High tidal waves are bringing flooding to the Mid-Atlantic region

Coastal communities in the mid-Atlantic countries remained under warnings or flood warnings on Saturday as they investigated damage caused by a large, slow-moving storm that flooded areas of the region and brought some of the highest tidal waves in two decades, meteorologists say.

The storm and flooding affected cities along northern coastal Virginia through the Chesapeake and Delaware Bay areas to coastal New Jersey. Waters rose to the cities of Annapolis, Md., And Alexandria, Va., The waterways surrounding the cities of Washington, DC, and Philadelphia swelled.

Up and down the west coast of Chesapeake Bay, homes and businesses are flooded and coastal roads are submerged, and turn some coastal areas into islands. But the encounters were not as damaging as some forecasters feared. In Baltimore, Inner Harbor was underwater on Friday night, but on Saturday, people in the area were walking their dogs again and sitting on benches.

“We’ve come very close to having some major problems,” said James Wallace, director of the Baltimore City Emergency Management Office, adding that the effects of the floods were less serious than we feared, thanks to the wind speed subsiding. around the tide.

Extended rainfall brought between one and two centimeters of rainfall over much of the mid-Atlantic, and as much as four centimeters in isolated areas along Corridor I-95.

Flooding in some areas could continue through Sunday through Monday morning, said Kevin Witt, a meteorologist with the National Weather Service. There were no reports of storm deaths on Saturday afternoon.

In downtown Annapolis, residents splashed through a few feet of water on Saturday morning. The water receded from the summit just under five feet overnight, said David Mandell, deputy director of the Office of Emergency Management.

The capital of Maryland, located in Chesapeake Bay, is facing regular tidal floods, which has led the city to develop a pumping system to prevent high-tide floods. But it was no match for Friday night.

“We’re used to flooding, and that’s flooding that goes beyond that,” Mr Mandell said.

On Friday around midnight, Mayor Gavin Buckley of Annapolis kayaked down Dock Street in downtown and inspected the damage to restaurants and shops. Floodwaters flooded sandbags on the doors of many businesses, causing “extensive” damage that Mr. Buckley worried would have an economic tax.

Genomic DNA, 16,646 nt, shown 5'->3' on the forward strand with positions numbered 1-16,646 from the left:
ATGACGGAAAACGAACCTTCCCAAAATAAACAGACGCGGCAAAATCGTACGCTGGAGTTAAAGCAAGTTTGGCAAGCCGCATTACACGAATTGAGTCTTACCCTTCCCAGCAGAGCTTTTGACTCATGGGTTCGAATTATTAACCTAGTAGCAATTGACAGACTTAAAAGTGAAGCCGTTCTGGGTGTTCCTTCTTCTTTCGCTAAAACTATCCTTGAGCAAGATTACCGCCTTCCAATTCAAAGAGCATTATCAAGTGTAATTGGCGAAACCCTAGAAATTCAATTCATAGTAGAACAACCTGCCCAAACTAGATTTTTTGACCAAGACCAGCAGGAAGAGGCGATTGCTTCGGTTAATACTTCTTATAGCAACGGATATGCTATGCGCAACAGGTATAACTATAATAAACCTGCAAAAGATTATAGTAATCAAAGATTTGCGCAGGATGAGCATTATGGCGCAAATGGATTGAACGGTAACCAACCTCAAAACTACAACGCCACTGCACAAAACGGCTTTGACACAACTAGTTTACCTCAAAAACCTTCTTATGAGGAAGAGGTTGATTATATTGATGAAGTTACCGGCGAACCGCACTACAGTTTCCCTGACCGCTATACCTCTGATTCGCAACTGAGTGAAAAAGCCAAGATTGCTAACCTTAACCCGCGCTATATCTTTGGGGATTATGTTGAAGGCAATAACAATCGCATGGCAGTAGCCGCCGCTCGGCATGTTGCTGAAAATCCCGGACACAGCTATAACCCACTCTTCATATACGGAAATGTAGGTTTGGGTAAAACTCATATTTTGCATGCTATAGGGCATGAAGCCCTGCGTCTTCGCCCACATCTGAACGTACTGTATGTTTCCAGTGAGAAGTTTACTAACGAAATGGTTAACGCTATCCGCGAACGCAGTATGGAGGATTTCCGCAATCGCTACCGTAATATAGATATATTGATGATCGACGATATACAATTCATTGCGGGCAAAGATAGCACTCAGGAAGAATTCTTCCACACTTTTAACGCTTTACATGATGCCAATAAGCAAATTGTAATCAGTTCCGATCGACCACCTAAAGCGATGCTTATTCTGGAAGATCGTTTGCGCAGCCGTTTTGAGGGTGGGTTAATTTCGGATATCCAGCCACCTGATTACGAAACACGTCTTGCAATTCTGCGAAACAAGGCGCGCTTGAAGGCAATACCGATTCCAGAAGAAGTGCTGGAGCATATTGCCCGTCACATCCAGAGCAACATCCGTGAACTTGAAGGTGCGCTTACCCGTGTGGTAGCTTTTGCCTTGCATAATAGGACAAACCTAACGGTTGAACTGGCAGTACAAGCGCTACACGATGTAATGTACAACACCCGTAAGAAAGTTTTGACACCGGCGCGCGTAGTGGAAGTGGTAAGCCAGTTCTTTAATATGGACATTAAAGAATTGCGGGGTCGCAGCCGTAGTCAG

“We’re just recovering from Covid, so a lot of these companies are just getting back on their feet,” Mr. Buckley said.

The rise fell far below the record Hurricane Isabel in 2003, which flooded a city with more than seven feet of storm. However, this is the highest rate of flooding the city has experienced that was not caused by the hurricane, Mr Mandell said.

A severe storm caused the confluence of tides, wind and rain. “The sheer size of all of these factors has made this kind of unusual,” Mr. Witt said. Coastal flood records were broken along the banks of the Potomac River and Chesapeake Bay on Solomons Island and Straits Point in Maryland and Dahlgren, Va.

High tides also caused water levels along the Delaware River and upper Delaware Bay to approach some of the highest points on record. According to Alex Staarmann, a meteorologist at the National Weather Service, strong winds along parts of the Atlantic coast reached a top speed of about 60 miles per hour, knocking down several trees and power lines. In New Jersey, about 4,000 households were left without electricity on Saturday.

The storm came just days after Northeast Night shaken coastal New England with a hurricane-force wind that cut off electricity to hundreds of thousands of households. In Massachusetts, thousands were left without electricity on Saturday.

Mr Witt said the storm was part of a pattern of stronger storms affecting wider areas driven by climate change.

From 2000 to 2015, the incidence of high tide floods in the mid-Atlantic doubled to an average of six days a year from three days, according to the 2018 report from the National Oceanic and Atmospheric Administration.

“We are at the forefront of climate change,” Mr. Mandell said of Annapolis. “We see that routinely.”

JoAnna Daemmrich contributed reporting from Annapolis and Maria Morales from Baltimore.

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